The diagnosis and treatment of stomach disorders has changed markedly with the development of endoscopy. This benign procedure permits direct examination and biopsy of the stomach and has sharply increased the accuracy of diagnosis and, as a result, the effectiveness of medical therapy. In addition, the development of whole new families of medications that reduce gastric acid secretion (such as cimetidine) and increase gastric motility (such as metoclopramide) have decreased the need for surgery for peptic ulcer disease.
Surgery of the stomach has become increasingly conservative with a better understanding of that organ's physiology. Instead of the resections that were once done routinely for peptic ulcer disease, sophisticated procedures, such as the supraselective vagotomy, that can decrease acid secretion without resection of the stomach are available. Even so, resection may still be needed for more severe cases of ulcer disease, for such complex entities as Zollinger-Ellison syndrome, and for malignancies.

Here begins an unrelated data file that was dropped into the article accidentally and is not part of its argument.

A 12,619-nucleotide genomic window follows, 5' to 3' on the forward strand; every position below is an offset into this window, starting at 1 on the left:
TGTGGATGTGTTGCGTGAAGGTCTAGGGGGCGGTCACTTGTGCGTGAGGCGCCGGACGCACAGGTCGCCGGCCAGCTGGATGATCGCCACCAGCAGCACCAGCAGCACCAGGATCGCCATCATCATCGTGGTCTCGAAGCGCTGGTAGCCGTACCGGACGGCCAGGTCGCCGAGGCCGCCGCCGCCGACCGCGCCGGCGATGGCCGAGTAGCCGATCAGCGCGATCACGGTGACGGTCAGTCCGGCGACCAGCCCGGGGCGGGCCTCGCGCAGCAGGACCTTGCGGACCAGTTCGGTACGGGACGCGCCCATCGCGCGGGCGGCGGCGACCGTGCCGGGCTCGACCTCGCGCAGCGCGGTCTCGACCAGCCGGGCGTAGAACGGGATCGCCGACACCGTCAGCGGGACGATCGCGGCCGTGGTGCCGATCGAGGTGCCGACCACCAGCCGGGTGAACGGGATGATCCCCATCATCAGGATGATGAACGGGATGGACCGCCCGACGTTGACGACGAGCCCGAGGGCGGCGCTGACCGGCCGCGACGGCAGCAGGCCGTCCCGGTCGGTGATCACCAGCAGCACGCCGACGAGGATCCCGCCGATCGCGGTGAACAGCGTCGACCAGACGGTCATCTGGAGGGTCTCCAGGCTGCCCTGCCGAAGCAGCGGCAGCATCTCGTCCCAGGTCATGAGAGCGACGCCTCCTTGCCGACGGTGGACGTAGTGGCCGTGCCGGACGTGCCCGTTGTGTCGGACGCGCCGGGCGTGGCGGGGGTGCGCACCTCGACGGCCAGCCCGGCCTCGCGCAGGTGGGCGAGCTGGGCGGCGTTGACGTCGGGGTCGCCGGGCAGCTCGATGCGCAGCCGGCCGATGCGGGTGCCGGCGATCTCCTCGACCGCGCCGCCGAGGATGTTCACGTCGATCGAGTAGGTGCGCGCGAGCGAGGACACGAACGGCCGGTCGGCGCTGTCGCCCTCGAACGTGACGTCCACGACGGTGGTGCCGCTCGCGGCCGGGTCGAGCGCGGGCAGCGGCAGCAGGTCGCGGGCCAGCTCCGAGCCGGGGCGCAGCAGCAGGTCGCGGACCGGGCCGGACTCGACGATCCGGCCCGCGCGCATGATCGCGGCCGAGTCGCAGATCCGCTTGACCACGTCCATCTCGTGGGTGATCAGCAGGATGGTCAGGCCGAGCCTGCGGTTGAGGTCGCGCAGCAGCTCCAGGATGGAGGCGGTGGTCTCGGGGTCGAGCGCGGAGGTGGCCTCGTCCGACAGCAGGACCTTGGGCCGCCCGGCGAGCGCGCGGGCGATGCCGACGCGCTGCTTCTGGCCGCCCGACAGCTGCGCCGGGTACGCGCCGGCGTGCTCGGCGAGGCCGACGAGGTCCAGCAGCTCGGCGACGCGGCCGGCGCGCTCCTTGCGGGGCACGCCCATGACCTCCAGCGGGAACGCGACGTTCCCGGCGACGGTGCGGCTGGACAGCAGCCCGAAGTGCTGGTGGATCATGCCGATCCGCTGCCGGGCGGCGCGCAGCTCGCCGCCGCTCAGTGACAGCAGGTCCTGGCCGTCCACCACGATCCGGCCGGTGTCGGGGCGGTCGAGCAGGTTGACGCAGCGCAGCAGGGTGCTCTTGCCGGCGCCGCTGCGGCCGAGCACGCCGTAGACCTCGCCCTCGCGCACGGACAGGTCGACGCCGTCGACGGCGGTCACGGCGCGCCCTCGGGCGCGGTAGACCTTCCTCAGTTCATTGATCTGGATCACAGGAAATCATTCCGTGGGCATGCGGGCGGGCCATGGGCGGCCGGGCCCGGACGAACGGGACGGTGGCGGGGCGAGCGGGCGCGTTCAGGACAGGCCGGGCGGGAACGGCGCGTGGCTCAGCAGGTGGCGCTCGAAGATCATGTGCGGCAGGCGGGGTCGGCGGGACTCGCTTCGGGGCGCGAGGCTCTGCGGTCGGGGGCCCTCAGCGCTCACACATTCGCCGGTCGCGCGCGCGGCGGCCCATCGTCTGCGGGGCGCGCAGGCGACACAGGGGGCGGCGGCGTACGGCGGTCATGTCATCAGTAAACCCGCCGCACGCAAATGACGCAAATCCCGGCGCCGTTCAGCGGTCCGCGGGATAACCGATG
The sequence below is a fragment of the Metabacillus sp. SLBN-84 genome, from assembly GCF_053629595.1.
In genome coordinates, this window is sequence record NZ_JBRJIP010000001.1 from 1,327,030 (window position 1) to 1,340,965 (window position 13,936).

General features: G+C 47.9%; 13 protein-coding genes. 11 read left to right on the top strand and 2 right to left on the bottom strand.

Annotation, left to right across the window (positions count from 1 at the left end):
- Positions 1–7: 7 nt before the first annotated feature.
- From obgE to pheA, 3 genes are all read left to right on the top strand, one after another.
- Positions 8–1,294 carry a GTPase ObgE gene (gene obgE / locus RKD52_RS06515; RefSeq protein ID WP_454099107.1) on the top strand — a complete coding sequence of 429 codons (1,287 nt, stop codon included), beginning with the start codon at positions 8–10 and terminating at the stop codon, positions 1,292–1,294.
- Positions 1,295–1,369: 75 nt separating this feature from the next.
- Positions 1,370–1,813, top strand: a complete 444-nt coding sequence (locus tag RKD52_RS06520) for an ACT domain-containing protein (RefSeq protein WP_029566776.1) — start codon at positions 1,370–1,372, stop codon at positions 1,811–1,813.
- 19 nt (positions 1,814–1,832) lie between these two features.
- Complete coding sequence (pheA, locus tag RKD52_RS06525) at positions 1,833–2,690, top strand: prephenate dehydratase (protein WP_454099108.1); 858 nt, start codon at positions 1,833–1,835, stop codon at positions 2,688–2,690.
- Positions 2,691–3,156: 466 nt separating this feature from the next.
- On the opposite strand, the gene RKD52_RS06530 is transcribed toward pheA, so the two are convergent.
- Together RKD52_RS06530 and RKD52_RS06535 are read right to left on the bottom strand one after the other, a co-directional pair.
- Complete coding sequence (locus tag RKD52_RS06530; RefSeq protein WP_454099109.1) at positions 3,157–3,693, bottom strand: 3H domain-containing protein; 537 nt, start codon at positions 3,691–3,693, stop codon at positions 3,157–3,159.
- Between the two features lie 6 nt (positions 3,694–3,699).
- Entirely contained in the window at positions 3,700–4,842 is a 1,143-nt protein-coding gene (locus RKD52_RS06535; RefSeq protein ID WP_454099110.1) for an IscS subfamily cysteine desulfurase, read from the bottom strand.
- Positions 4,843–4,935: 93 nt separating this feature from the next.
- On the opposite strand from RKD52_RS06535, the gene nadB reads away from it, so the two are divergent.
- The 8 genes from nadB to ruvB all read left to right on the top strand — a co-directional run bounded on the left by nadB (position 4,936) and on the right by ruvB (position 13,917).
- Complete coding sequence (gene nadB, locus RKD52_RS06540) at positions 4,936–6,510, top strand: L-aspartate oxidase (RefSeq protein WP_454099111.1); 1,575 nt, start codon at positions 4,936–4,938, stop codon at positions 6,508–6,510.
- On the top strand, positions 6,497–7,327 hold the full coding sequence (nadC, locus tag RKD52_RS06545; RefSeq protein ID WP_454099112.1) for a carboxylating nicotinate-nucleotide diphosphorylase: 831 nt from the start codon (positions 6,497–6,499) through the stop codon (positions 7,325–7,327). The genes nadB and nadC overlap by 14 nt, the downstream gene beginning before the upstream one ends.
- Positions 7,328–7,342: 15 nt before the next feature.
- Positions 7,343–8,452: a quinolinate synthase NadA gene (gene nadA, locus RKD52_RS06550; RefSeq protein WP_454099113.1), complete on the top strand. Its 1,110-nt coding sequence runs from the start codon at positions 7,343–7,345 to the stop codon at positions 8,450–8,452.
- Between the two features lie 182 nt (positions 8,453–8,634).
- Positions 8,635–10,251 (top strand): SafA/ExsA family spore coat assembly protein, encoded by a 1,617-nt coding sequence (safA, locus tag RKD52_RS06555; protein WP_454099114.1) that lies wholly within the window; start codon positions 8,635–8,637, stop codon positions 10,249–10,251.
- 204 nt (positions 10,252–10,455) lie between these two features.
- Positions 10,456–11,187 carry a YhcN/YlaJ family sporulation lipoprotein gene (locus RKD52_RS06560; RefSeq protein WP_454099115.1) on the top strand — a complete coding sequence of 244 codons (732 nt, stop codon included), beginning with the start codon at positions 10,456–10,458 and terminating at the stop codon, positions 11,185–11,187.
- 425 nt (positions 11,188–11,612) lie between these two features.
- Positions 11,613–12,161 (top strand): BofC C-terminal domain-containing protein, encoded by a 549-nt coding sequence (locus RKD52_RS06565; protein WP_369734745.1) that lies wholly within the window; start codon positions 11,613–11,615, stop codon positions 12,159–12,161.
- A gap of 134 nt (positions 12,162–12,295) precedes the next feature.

stomach/stom·ach/ (stum´ak) the musculomembranous expansion of the alimentary canal between the esophagus and duodenum, consisting of a cardiac part, a fundus, a body, and a pyloric part. Its (gastric) glands secrete the gastric juice which, when mixed with food, forms chyme, a semifluid substance suitable for further digestion by the intestine. stom´achalstomach´ic
Synonym(s): gaster [TA] , ventriculus (1) .
stomach(stum'ak) [Gr. stomachos, mouth, gullet, opening]